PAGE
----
Viet Thanh Nguyen is a Pullitzer Prize-winning author (“The Sympathizer”) and the Aerol Arnold Chair of English and Professor of English and American Studies and Ethnicity at the University of Southern California. He also wrote ” Nothing Ever Dies: Vietnam and the Memory of War” from Harvard University Press (2016) and  “Race and Resistance: Literature and Politics in Asian America” (Oxford University Press, 2002).

Randall Park (1974) is a Korean American Los Angeles-born comedy and writer who plays an American restaurant owner in “Fresh Off the Boat.” He appears in the Marvel Cinematic Universe as agent Jimmy Wood.

Angela Oh (1955) is an attorney who became the spokesperson for the Korean American community after the 1992 Los Angeles Riots. Oh was the Chair of U.S. Senator Barbara Boxer’s Federal Judicial Nominations Committee for two years and served as a member of the Federal Magistrate Judge Selection Panel in the Central District of California, for three years.

AnnaLee Saxenian is a professor in the School of Information at the University of California, Berkeley who is a member of the Apple Academic Advisory Board, and has served as Chair of the Advisory Committee for the National Science Foundation Division of Social, Behavioral, and Economic Sciences (NSF-SBE). She wrote “Regional Advantage: Culture and Competition in Silicon Valley and Route 128″(Harvard, 1994), “The New Argonauts: Regional Advantage in a Global Economy” (Harvard, 2006) and “Silicon Valley’s New Immigrant Entrepreneurs” (Public Policy Institute of California, 1999).

Brenda Stevenson is a professor and Nickoll Family Endowed Chair in History at UCLA. Her book length publications include:  “The Journals of Charlotte Forten Grimke” (Oxford 1988); “Life in Black and White:  Family and Community in the Slave South” (Oxford 1996); “The Contested Murder of Latasha Harlins:  Justice, Gender and the Origins of the L.A. Riots” (Oxford 2013); and, “What is Slavery?” (Polity 2015).

Jerry Yang (1968) was born in Taiwan and while at Stanford University, co-founded Yahoo! with David Film in 1994. Her served as CEO from 2007 to 2009 and left Yahoo! in 2012. He mentors technology startups through his firm AME Cloud Ventures and rejoined the board of Alibaba in 2014 (previously a board member from 2006-2012).

Helen Zia (1952) is a New Jersey-born Chinese American journalist and activist for Asian American and LGBTQ rights. She wrote “Asian American Dreams: The Emergence of an American People” (2000) and co-authored with Wen Ho Lee “My Country Versus Me.”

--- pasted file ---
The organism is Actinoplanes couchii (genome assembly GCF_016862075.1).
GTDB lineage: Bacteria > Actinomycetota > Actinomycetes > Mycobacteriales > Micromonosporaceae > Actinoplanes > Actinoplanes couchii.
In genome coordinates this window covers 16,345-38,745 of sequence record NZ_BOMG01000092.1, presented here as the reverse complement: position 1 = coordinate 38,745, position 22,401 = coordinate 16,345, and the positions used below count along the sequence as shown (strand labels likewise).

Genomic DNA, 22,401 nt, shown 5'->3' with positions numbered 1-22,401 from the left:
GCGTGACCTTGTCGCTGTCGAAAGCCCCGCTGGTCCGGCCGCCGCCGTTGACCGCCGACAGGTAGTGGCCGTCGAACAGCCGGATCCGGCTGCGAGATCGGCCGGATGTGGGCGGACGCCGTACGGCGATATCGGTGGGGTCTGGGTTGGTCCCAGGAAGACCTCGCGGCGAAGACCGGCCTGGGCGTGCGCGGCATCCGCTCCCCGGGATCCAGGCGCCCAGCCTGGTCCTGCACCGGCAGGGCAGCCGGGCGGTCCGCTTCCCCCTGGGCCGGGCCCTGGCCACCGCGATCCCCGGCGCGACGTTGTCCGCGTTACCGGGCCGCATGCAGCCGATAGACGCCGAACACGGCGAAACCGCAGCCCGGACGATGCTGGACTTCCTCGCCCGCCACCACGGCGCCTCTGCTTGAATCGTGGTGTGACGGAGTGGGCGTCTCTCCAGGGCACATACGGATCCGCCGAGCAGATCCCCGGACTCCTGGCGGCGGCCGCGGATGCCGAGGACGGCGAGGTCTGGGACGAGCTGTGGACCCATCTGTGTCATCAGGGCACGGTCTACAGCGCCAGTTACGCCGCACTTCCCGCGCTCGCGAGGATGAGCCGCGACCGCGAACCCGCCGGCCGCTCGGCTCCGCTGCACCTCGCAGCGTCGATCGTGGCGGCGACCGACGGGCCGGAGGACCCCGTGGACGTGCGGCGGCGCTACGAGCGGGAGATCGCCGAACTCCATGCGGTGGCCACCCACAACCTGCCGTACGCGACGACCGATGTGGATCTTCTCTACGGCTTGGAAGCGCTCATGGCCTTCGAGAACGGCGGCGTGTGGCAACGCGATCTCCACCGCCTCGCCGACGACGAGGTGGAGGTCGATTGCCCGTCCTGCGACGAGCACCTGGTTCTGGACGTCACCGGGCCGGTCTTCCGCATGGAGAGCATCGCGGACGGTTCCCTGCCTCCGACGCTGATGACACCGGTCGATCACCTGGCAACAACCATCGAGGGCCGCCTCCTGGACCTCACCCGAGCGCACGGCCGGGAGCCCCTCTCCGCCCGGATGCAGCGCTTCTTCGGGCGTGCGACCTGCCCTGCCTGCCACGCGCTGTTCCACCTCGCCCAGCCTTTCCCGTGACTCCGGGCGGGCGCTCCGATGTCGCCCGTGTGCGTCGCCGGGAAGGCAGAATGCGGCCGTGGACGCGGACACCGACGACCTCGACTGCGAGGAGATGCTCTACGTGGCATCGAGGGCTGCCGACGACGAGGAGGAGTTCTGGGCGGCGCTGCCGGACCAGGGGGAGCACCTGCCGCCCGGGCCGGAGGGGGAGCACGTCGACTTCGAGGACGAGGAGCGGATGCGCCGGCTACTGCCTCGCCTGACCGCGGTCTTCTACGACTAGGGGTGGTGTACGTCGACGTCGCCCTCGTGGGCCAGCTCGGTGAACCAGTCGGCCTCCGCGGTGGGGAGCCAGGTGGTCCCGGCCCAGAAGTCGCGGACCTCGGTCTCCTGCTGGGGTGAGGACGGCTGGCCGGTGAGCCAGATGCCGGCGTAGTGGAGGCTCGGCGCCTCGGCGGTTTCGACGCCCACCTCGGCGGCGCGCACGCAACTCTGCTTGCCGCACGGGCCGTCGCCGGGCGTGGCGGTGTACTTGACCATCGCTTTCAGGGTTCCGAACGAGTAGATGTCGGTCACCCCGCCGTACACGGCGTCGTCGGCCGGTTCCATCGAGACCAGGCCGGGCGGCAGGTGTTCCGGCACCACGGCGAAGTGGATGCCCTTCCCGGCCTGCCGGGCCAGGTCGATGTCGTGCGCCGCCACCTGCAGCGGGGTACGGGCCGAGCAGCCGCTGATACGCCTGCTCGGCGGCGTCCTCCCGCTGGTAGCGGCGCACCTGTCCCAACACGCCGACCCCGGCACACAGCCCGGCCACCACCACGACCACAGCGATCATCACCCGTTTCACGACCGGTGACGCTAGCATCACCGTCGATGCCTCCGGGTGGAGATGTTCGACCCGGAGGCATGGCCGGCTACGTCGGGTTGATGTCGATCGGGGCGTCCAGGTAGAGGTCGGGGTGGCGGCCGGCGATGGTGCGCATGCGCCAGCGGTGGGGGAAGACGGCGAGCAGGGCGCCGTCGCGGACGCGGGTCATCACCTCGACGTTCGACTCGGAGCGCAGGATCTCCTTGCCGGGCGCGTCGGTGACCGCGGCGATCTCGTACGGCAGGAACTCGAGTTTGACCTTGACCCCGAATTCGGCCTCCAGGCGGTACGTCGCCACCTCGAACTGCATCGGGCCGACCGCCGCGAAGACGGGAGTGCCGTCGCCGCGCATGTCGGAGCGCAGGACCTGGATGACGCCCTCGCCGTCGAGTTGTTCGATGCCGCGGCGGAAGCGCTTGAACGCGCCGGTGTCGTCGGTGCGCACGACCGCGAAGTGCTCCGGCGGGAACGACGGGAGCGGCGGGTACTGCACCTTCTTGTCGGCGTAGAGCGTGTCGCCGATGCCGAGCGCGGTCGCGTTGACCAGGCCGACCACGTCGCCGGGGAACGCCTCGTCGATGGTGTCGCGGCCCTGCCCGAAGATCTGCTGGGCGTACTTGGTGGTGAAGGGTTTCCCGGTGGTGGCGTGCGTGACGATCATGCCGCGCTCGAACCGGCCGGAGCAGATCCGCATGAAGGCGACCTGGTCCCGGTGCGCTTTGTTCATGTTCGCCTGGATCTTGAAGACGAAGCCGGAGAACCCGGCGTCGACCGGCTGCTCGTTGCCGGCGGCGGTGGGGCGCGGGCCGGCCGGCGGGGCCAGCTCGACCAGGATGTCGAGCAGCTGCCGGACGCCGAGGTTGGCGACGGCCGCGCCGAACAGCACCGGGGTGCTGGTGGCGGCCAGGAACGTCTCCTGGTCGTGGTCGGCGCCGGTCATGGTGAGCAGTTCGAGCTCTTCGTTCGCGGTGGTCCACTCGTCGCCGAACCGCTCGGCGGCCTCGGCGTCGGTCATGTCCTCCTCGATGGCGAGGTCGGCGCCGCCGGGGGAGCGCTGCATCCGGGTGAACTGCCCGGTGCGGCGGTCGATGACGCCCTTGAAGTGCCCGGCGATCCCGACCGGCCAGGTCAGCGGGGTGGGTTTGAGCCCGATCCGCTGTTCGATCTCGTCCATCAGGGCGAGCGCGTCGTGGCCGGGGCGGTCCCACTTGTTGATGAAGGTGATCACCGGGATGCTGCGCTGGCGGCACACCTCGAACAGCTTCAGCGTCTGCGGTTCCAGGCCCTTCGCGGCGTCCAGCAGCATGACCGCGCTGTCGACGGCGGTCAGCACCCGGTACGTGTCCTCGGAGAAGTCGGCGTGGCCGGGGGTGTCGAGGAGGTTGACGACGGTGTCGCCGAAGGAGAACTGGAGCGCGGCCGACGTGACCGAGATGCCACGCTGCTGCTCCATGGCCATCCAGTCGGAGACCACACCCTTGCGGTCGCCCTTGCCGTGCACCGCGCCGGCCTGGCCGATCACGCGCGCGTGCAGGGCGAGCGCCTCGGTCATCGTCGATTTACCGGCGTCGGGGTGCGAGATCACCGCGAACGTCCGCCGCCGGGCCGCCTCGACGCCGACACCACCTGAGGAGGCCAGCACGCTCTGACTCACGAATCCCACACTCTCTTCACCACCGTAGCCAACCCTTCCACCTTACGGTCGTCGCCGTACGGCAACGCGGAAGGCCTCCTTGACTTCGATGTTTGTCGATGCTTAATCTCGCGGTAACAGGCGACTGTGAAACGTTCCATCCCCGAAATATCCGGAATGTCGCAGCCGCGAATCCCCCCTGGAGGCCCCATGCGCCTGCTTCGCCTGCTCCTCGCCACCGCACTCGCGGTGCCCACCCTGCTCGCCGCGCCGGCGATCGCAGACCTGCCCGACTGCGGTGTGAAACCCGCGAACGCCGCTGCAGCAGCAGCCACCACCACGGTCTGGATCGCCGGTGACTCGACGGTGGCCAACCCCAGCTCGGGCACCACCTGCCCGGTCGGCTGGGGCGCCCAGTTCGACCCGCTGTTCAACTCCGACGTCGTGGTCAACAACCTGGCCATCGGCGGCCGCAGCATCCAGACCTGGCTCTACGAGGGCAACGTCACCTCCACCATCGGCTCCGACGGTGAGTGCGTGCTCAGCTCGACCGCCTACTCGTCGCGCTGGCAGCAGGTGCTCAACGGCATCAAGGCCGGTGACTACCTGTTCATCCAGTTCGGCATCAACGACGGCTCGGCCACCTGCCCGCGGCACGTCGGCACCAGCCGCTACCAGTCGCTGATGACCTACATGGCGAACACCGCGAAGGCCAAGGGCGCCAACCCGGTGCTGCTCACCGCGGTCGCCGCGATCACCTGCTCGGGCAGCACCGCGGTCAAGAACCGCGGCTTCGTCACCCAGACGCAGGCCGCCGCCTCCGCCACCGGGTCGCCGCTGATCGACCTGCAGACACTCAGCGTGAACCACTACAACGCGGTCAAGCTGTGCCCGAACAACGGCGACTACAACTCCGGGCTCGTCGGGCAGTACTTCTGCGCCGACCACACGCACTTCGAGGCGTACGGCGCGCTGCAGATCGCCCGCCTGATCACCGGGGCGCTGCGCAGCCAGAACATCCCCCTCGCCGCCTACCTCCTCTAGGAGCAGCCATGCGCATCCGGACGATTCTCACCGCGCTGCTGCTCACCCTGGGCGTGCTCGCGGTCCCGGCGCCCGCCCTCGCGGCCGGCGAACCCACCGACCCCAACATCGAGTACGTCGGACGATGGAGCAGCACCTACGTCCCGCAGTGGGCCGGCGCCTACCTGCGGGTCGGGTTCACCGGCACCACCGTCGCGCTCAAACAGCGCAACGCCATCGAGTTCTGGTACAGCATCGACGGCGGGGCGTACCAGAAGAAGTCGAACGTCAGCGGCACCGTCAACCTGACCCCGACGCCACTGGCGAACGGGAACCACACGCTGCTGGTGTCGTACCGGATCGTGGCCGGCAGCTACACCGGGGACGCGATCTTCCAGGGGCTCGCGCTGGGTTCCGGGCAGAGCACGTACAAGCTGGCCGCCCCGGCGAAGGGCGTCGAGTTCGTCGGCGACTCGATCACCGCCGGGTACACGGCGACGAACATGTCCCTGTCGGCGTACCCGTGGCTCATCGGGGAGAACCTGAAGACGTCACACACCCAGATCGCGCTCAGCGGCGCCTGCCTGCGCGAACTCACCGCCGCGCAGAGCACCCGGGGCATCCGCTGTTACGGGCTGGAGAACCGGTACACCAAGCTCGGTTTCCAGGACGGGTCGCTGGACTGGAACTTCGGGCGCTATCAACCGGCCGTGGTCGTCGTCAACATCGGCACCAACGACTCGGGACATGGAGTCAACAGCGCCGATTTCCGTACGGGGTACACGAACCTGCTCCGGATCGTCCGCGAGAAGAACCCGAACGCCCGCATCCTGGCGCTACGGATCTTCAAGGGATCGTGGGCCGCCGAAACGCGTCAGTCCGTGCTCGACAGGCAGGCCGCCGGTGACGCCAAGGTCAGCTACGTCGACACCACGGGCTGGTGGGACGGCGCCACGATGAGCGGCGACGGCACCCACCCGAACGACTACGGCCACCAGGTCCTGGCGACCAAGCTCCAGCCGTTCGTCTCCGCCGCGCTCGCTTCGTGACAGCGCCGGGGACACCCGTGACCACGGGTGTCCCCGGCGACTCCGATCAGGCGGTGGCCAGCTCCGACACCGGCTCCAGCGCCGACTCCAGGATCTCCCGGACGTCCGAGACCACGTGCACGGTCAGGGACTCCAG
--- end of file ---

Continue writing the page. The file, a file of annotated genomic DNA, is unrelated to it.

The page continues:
Cases

Vincent Chin (1955-1982) was a Chinese American draftsman who was murdered by Chrysler plant supervisor Ronald Ebens and his stepson, former autoworker Michael Nitz. The two were first tried on state criminal charges which ended with no jail time, three years’ probation, a fine of $3000 and court costs. Federal civil rights charges led to a 1984 decision that found Ebens guilty and Nitz was acquitted. On appeal, Ebens’ conviction was overturned in 1986 and the retrial was moved to Ohio. That jury cleared Ebens of all charges in 1987. The civil suit for unlawful death was settled out of court in 1987. The Chin estate renewed the civil suit in 1997. Ebens sought to vacate a lien against his house in 2015.

Rodney King (1965-2012) was beaten by LAPD officers on 3 March 1991. Four officers were charged with police brutality.  Three were acquitted and the jury did not reach a verdict on the fourth. The news of the acquittals sparked the 1992 Los Angeles Riots which lasted six days and resulted in the death of 63 people. The California Army National Guard, the US Army and the US Marine Corps came to Los Angeles to help police the streets and bring calm to the city. The federal government pursued a civil rights case and the trial found two officers guilty and acquitted the other two on April 16, 1993. The City of Los Angeles settled with King for $3.8 million in damages. King died of an accidental drowning.

Latasha Harlins (1975-1991) was a 15-year-old girl who had an altercation with  51-year-old Korean-born Soon Ja Du. Du fatally shot Harlins in the back of the head. The incident was caught on closed circuit television at a liquor store. The case received national attention. Last year a documentary was made about Harlins.